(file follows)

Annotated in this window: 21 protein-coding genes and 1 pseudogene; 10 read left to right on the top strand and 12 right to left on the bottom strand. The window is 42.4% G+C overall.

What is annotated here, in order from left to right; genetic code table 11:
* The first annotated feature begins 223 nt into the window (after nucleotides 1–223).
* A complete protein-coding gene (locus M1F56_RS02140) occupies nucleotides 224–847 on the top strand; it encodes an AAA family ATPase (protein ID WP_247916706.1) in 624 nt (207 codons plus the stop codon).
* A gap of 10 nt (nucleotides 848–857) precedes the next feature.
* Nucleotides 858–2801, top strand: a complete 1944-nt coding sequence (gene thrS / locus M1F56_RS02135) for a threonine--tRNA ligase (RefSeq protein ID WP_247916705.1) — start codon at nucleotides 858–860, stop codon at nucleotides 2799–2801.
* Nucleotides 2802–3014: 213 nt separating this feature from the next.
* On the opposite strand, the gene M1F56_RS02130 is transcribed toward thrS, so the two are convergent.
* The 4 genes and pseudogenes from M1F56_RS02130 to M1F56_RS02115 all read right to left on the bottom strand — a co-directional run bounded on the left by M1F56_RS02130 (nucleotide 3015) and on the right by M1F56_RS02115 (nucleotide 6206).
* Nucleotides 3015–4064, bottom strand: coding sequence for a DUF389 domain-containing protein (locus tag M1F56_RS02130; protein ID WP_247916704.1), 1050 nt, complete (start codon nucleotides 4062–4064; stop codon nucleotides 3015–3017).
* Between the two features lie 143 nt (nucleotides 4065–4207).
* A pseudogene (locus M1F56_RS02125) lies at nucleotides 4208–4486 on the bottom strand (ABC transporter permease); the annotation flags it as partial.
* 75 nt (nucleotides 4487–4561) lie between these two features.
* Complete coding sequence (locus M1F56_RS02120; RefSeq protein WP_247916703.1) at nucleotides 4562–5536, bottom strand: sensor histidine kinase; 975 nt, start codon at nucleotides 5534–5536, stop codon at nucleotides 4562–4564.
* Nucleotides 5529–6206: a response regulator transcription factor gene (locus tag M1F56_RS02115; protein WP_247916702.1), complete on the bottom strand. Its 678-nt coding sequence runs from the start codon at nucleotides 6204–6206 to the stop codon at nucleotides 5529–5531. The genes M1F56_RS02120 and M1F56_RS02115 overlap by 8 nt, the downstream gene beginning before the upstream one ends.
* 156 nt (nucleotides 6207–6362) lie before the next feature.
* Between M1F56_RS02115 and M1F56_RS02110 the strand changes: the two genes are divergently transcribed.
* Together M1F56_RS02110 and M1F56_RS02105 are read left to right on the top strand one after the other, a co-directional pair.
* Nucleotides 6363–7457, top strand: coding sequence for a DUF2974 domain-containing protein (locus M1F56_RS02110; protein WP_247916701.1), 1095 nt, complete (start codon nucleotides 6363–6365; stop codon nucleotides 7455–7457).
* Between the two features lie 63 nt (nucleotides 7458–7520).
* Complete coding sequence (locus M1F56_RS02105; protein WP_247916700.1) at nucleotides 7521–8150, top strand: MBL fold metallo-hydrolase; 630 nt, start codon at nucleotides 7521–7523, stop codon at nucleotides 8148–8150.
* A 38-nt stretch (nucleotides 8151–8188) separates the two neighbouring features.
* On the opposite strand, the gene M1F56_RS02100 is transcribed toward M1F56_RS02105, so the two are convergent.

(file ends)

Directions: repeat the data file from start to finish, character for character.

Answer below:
Annotated in this window: 21 protein-coding genes and 1 pseudogene; 10 read left to right on the top strand and 12 right to left on the bottom strand. The window is 42.4% G+C overall.

What is annotated here, in order from left to right; genetic code table 11:
* The first annotated feature begins 223 nt into the window (after nucleotides 1–223).
* A complete protein-coding gene (locus M1F56_RS02140) occupies nucleotides 224–847 on the top strand; it encodes an AAA family ATPase (protein ID WP_247916706.1) in 624 nt (207 codons plus the stop codon).
* A gap of 10 nt (nucleotides 848–857) precedes the next feature.
* Nucleotides 858–2801, top strand: a complete 1944-nt coding sequence (gene thrS / locus M1F56_RS02135) for a threonine--tRNA ligase (RefSeq protein ID WP_247916705.1) — start codon at nucleotides 858–860, stop codon at nucleotides 2799–2801.
* Nucleotides 2802–3014: 213 nt separating this feature from the next.
* On the opposite strand, the gene M1F56_RS02130 is transcribed toward thrS, so the two are convergent.
* The 4 genes and pseudogenes from M1F56_RS02130 to M1F56_RS02115 all read right to left on the bottom strand — a co-directional run bounded on the left by M1F56_RS02130 (nucleotide 3015) and on the right by M1F56_RS02115 (nucleotide 6206).
* Nucleotides 3015–4064, bottom strand: coding sequence for a DUF389 domain-containing protein (locus tag M1F56_RS02130; protein ID WP_247916704.1), 1050 nt, complete (start codon nucleotides 4062–4064; stop codon nucleotides 3015–3017).
* Between the two features lie 143 nt (nucleotides 4065–4207).
* A pseudogene (locus M1F56_RS02125) lies at nucleotides 4208–4486 on the bottom strand (ABC transporter permease); the annotation flags it as partial.
* 75 nt (nucleotides 4487–4561) lie between these two features.
* Complete coding sequence (locus M1F56_RS02120; RefSeq protein WP_247916703.1) at nucleotides 4562–5536, bottom strand: sensor histidine kinase; 975 nt, start codon at nucleotides 5534–5536, stop codon at nucleotides 4562–4564.
* Nucleotides 5529–6206: a response regulator transcription factor gene (locus tag M1F56_RS02115; protein WP_247916702.1), complete on the bottom strand. Its 678-nt coding sequence runs from the start codon at nucleotides 6204–6206 to the stop codon at nucleotides 5529–5531. The genes M1F56_RS02120 and M1F56_RS02115 overlap by 8 nt, the downstream gene beginning before the upstream one ends.
* 156 nt (nucleotides 6207–6362) lie before the next feature.
* Between M1F56_RS02115 and M1F56_RS02110 the strand changes: the two genes are divergently transcribed.
* Together M1F56_RS02110 and M1F56_RS02105 are read left to right on the top strand one after the other, a co-directional pair.
* Nucleotides 6363–7457, top strand: coding sequence for a DUF2974 domain-containing protein (locus M1F56_RS02110; protein WP_247916701.1), 1095 nt, complete (start codon nucleotides 6363–6365; stop codon nucleotides 7455–7457).
* Between the two features lie 63 nt (nucleotides 7458–7520).
* Complete coding sequence (locus M1F56_RS02105; protein WP_247916700.1) at nucleotides 7521–8150, top strand: MBL fold metallo-hydrolase; 630 nt, start codon at nucleotides 7521–7523, stop codon at nucleotides 8148–8150.
* A 38-nt stretch (nucleotides 8151–8188) separates the two neighbouring features.
* On the opposite strand, the gene M1F56_RS02100 is transcribed toward M1F56_RS02105, so the two are convergent.